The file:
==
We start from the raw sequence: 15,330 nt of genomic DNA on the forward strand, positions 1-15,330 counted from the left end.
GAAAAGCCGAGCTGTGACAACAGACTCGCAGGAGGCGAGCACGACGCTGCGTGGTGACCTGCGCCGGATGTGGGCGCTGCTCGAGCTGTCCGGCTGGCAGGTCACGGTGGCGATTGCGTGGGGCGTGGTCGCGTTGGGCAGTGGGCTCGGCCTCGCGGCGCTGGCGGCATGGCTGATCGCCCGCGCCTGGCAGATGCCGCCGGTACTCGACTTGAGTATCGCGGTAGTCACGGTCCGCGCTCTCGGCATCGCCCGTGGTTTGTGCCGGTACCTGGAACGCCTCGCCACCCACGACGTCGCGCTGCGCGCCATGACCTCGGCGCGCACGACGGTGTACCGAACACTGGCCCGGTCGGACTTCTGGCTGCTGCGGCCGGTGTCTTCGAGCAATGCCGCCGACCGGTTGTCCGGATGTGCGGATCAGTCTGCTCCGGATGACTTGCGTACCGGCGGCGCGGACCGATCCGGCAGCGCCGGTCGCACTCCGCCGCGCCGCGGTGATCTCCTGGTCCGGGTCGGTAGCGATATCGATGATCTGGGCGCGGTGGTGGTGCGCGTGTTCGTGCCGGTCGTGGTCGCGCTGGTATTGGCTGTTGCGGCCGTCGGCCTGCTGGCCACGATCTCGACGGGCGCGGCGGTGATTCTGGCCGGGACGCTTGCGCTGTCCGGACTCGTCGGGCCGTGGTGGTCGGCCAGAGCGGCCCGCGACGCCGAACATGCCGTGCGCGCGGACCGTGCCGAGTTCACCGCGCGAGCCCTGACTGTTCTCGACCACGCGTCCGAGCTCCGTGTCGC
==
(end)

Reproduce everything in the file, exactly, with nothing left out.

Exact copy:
We start from the raw sequence: 15,330 nt of genomic DNA on the forward strand, positions 1-15,330 counted from the left end.
GAAAAGCCGAGCTGTGACAACAGACTCGCAGGAGGCGAGCACGACGCTGCGTGGTGACCTGCGCCGGATGTGGGCGCTGCTCGAGCTGTCCGGCTGGCAGGTCACGGTGGCGATTGCGTGGGGCGTGGTCGCGTTGGGCAGTGGGCTCGGCCTCGCGGCGCTGGCGGCATGGCTGATCGCCCGCGCCTGGCAGATGCCGCCGGTACTCGACTTGAGTATCGCGGTAGTCACGGTCCGCGCTCTCGGCATCGCCCGTGGTTTGTGCCGGTACCTGGAACGCCTCGCCACCCACGACGTCGCGCTGCGCGCCATGACCTCGGCGCGCACGACGGTGTACCGAACACTGGCCCGGTCGGACTTCTGGCTGCTGCGGCCGGTGTCTTCGAGCAATGCCGCCGACCGGTTGTCCGGATGTGCGGATCAGTCTGCTCCGGATGACTTGCGTACCGGCGGCGCGGACCGATCCGGCAGCGCCGGTCGCACTCCGCCGCGCCGCGGTGATCTCCTGGTCCGGGTCGGTAGCGATATCGATGATCTGGGCGCGGTGGTGGTGCGCGTGTTCGTGCCGGTCGTGGTCGCGCTGGTATTGGCTGTTGCGGCCGTCGGCCTGCTGGCCACGATCTCGACGGGCGCGGCGGTGATTCTGGCCGGGACGCTTGCGCTGTCCGGACTCGTCGGGCCGTGGTGGTCGGCCAGAGCGGCCCGCGACGCCGAACATGCCGTGCGCGCGGACCGTGCCGAGTTCACCGCGCGAGCCCTGACTGTTCTCGACCACGCGTCCGAGCTCCGTGTCGC